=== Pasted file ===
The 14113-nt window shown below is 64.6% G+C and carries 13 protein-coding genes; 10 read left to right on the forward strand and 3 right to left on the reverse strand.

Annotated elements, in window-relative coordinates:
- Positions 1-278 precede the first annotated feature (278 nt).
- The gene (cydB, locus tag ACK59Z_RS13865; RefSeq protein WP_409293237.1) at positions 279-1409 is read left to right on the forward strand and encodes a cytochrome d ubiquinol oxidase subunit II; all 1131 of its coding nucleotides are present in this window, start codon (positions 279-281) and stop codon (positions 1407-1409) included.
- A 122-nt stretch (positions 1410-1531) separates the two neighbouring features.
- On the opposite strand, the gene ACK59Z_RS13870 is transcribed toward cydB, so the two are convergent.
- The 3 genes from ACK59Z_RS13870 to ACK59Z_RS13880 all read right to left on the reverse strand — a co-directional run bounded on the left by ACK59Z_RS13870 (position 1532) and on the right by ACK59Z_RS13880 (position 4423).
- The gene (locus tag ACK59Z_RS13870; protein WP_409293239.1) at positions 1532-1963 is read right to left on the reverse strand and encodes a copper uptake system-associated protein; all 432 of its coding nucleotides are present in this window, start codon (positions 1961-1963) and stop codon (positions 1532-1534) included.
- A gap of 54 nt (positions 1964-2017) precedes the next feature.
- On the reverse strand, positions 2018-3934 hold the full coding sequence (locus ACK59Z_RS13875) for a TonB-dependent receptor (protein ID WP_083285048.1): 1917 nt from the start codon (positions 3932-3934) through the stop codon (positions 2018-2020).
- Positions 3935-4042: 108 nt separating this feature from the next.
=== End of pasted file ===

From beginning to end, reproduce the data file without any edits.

The 14113-nt window shown below is 64.6% G+C and carries 13 protein-coding genes; 10 read left to right on the forward strand and 3 right to left on the reverse strand.

Annotated elements, in window-relative coordinates:
- Positions 1-278 precede the first annotated feature (278 nt).
- The gene (cydB, locus tag ACK59Z_RS13865; RefSeq protein WP_409293237.1) at positions 279-1409 is read left to right on the forward strand and encodes a cytochrome d ubiquinol oxidase subunit II; all 1131 of its coding nucleotides are present in this window, start codon (positions 279-281) and stop codon (positions 1407-1409) included.
- A 122-nt stretch (positions 1410-1531) separates the two neighbouring features.
- On the opposite strand, the gene ACK59Z_RS13870 is transcribed toward cydB, so the two are convergent.
- The 3 genes from ACK59Z_RS13870 to ACK59Z_RS13880 all read right to left on the reverse strand — a co-directional run bounded on the left by ACK59Z_RS13870 (position 1532) and on the right by ACK59Z_RS13880 (position 4423).
- The gene (locus tag ACK59Z_RS13870; protein WP_409293239.1) at positions 1532-1963 is read right to left on the reverse strand and encodes a copper uptake system-associated protein; all 432 of its coding nucleotides are present in this window, start codon (positions 1961-1963) and stop codon (positions 1532-1534) included.
- A gap of 54 nt (positions 1964-2017) precedes the next feature.
- On the reverse strand, positions 2018-3934 hold the full coding sequence (locus ACK59Z_RS13875) for a TonB-dependent receptor (protein ID WP_083285048.1): 1917 nt from the start codon (positions 3932-3934) through the stop codon (positions 2018-2020).
- Positions 3935-4042: 108 nt separating this feature from the next.